Harper's Weekly 07/28/1866


We are surprised and sorry to see in the
New York Evening Post an assertion that Con-
gress has “fastened a quarrel” upon the Pres-
ident. Certainly the facts do not justify the

At the time of the President's accession to
office leading members of Congress had the
very best reason for believing that he did not
seriously differ with them or with the great
body of the Union party. During the follow-
ing summer the President's speeches to various
committees from the late insurgent States, and
such acts as the pardoning of General Hum-
that he might be Governor of Missis-
sippi, created some uneasiness as tending to
complicate the situation. But the Executive
action altogether was regarded as an experi-
ment; and it was undoubtedly supposed by the
Union party that the whole question of the re-
sumption of their full relations in the Union
by the late insurgent States would be referred
by the President to Congress, in accordance
with the views of President Lincoln, whose
mild wisdom and generous fidelity to the fun-
damental principle of the American Govern-
ment it was hoped and believed his successor
would follow. “I distinctly stated,” said Pres-
ident Lincoln, in his last public speech, allud-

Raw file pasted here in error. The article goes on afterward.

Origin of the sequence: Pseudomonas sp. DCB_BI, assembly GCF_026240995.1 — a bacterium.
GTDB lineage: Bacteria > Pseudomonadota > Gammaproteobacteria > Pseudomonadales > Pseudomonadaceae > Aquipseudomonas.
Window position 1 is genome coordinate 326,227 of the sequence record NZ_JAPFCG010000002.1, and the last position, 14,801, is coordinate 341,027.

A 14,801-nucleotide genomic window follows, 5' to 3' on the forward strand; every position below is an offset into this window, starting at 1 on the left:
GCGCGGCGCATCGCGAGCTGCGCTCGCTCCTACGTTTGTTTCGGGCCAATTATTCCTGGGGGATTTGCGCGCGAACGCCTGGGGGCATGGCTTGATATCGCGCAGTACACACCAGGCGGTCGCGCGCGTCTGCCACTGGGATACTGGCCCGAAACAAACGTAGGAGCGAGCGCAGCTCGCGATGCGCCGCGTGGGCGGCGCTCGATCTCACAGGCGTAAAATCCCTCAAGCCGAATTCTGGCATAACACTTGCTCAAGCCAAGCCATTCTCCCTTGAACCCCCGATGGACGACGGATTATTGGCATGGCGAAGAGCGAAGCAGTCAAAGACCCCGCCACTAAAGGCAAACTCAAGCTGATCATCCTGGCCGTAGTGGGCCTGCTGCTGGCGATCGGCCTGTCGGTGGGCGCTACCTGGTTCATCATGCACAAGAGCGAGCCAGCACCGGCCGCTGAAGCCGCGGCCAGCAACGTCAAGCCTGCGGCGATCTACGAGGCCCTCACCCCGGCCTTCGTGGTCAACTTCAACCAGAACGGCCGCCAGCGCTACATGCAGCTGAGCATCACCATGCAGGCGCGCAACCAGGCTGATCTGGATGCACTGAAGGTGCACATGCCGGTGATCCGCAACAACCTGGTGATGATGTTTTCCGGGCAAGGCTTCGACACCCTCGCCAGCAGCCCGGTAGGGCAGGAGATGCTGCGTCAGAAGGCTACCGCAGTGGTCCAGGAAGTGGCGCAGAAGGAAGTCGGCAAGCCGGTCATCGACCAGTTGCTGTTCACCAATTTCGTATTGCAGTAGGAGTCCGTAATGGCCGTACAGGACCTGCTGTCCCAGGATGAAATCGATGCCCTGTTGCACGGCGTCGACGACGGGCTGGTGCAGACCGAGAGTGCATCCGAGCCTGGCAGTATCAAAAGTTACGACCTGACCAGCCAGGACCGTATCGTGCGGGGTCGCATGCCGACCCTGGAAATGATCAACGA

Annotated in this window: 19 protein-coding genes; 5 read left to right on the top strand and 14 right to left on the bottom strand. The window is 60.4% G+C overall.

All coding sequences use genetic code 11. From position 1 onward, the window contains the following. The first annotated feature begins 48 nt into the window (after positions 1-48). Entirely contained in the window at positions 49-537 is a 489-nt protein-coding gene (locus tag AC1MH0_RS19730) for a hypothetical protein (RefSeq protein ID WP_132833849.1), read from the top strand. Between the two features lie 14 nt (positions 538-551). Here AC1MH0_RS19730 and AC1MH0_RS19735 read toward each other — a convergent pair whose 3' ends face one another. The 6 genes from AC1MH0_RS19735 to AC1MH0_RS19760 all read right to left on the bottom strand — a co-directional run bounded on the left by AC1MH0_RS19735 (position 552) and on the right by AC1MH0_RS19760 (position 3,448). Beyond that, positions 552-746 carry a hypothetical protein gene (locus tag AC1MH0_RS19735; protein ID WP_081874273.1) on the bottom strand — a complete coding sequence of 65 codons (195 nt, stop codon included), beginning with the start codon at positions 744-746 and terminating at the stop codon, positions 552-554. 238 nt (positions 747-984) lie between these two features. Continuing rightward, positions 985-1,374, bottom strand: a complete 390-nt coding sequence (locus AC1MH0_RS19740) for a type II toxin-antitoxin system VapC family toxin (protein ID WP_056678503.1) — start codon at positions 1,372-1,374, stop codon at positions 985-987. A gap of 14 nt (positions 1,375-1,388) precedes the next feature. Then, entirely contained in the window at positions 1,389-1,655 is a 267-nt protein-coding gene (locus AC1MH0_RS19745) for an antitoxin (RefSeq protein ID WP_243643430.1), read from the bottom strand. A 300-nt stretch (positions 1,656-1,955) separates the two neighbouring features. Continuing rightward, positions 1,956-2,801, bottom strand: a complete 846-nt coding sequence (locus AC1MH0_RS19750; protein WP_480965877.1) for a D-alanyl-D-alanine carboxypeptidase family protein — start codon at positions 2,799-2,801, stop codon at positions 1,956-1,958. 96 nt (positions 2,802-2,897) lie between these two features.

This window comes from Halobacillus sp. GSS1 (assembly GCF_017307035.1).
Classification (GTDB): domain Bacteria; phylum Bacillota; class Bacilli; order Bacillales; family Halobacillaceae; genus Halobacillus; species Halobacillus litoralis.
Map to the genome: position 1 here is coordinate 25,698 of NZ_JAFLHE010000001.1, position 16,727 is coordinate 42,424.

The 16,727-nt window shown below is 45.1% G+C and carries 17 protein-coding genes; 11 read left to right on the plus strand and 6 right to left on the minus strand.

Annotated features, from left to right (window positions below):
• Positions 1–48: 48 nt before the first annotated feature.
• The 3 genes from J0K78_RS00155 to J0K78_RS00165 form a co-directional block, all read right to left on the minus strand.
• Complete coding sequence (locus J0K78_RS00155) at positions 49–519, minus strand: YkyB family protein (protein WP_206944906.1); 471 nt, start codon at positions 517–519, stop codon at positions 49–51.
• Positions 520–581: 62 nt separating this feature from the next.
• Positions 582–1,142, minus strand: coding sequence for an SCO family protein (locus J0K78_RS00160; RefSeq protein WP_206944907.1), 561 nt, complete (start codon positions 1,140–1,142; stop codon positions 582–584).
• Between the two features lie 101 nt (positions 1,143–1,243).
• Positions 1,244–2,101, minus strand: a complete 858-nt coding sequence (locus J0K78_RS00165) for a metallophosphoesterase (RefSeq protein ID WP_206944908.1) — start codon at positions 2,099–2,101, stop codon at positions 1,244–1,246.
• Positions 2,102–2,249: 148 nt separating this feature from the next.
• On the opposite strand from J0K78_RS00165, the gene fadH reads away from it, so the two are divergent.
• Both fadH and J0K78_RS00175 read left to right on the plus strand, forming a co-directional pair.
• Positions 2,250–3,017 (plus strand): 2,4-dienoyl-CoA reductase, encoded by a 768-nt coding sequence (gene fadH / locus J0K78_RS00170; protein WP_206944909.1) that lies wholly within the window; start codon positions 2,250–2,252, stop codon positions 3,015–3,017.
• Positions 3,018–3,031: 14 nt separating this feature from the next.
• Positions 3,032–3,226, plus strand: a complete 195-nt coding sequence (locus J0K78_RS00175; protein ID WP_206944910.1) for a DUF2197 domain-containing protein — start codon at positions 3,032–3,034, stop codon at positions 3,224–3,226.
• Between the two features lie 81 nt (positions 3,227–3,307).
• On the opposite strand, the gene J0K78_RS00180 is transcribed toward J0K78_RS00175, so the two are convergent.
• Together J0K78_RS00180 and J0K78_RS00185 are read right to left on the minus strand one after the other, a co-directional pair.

ing to his action in Louisiana, “that this was
not the only plan which might possibly be ac-
ceptable; and I also distinctly protested that
the Executive claimed no right to say when or
whether members should be admitted to seats
in Congress from such States.”

It was not until Congress assembled and im-
mediately proceeded to act upon the subject,
that the unpleasant probability of a difference
and division between the Executive and Legis-
lative branches became apparent. It then grad-
ually appeared that the President considered
the case to be virtually closed; that he thought
he had a right to require conditions, but that
Congress had not; that he was of opinion either
that no security for the future could be taken,
or that he had taken all that was necessary;
and that Congress was only competent to re-
quire of representatives claiming seats from
South Carolina, as it did of those appearing
from Iowa or New York, that they should take
the oath. Until this was perfectly evident, this
paper certainly counseled forbearance and a
determination of co-operation upon the part of
Congress. The harmony of the two branches
of the Government was a point of so great im-
portance as to be worth a strong effort, even to
the surrender of unimportant details. Differ-
ing in theory, we still hoped that some com-
mon ground of action satisfactory to the saving
Union sentiment of the country might be found.
This was the hope of wise men in Congress. It
was only a hope, however, and was abortive.
Both Mr. Sumner and Mr. Stevens were un-
questionably rude and exasperating in the terms
in which they spoke of the President. But had
they spoken of him as gently as Mr. Raymond,
does the Evening Post think the “quarrel” could
have been avoided?

Unless, therefore, to disagree with the Pres-
ident upon the question of the scope of the ex-
ecutive power, and upon the necessity and true
constitutional policy of the situation—in a word,
unless the refusal of Congress to surrender
its views to the wishes of the President be to
“fasten a quarrel” upon him, it is impossible
to sustain the charge of the Post.

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